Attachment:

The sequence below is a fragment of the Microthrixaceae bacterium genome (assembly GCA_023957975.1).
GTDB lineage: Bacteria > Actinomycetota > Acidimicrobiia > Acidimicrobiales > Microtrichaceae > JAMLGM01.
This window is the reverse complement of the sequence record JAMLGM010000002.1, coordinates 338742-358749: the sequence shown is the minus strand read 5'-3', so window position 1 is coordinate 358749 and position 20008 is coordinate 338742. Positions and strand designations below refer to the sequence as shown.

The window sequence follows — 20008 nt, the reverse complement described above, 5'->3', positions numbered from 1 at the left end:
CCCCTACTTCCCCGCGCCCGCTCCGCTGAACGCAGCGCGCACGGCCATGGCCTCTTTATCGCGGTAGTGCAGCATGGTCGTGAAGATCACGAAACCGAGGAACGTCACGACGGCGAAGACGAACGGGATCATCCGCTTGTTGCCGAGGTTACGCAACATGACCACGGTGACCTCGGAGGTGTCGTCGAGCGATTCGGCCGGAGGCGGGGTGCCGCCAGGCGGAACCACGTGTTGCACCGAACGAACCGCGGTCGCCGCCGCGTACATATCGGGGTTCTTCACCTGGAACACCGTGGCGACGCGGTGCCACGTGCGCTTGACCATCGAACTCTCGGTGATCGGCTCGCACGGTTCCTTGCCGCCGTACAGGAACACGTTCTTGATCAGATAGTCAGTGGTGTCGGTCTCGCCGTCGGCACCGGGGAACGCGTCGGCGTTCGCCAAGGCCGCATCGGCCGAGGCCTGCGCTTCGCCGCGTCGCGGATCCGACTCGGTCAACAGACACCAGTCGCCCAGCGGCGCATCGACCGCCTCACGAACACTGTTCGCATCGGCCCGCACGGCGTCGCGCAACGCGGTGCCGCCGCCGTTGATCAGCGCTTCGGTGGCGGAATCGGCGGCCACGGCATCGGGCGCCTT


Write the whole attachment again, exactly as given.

The sequence below is a fragment of the Microthrixaceae bacterium genome (assembly GCA_023957975.1).
GTDB lineage: Bacteria > Actinomycetota > Acidimicrobiia > Acidimicrobiales > Microtrichaceae > JAMLGM01.
This window is the reverse complement of the sequence record JAMLGM010000002.1, coordinates 338742-358749: the sequence shown is the minus strand read 5'-3', so window position 1 is coordinate 358749 and position 20008 is coordinate 338742. Positions and strand designations below refer to the sequence as shown.

The window sequence follows — 20008 nt, the reverse complement described above, 5'->3', positions numbered from 1 at the left end:
CCCCTACTTCCCCGCGCCCGCTCCGCTGAACGCAGCGCGCACGGCCATGGCCTCTTTATCGCGGTAGTGCAGCATGGTCGTGAAGATCACGAAACCGAGGAACGTCACGACGGCGAAGACGAACGGGATCATCCGCTTGTTGCCGAGGTTACGCAACATGACCACGGTGACCTCGGAGGTGTCGTCGAGCGATTCGGCCGGAGGCGGGGTGCCGCCAGGCGGAACCACGTGTTGCACCGAACGAACCGCGGTCGCCGCCGCGTACATATCGGGGTTCTTCACCTGGAACACCGTGGCGACGCGGTGCCACGTGCGCTTGACCATCGAACTCTCGGTGATCGGCTCGCACGGTTCCTTGCCGCCGTACAGGAACACGTTCTTGATCAGATAGTCAGTGGTGTCGGTCTCGCCGTCGGCACCGGGGAACGCGTCGGCGTTCGCCAAGGCCGCATCGGCCGAGGCCTGCGCTTCGCCGCGTCGCGGATCCGACTCGGTCAACAGACACCAGTCGCCCAGCGGCGCATCGACCGCCTCACGAACACTGTTCGCATCGGCCCGCACGGCGTCGCGCAACGCGGTGCCGCCGCCGTTGATCAGCGCTTCGGTGGCGGAATCGGCGGCCACGGCATCGGGCGCCTT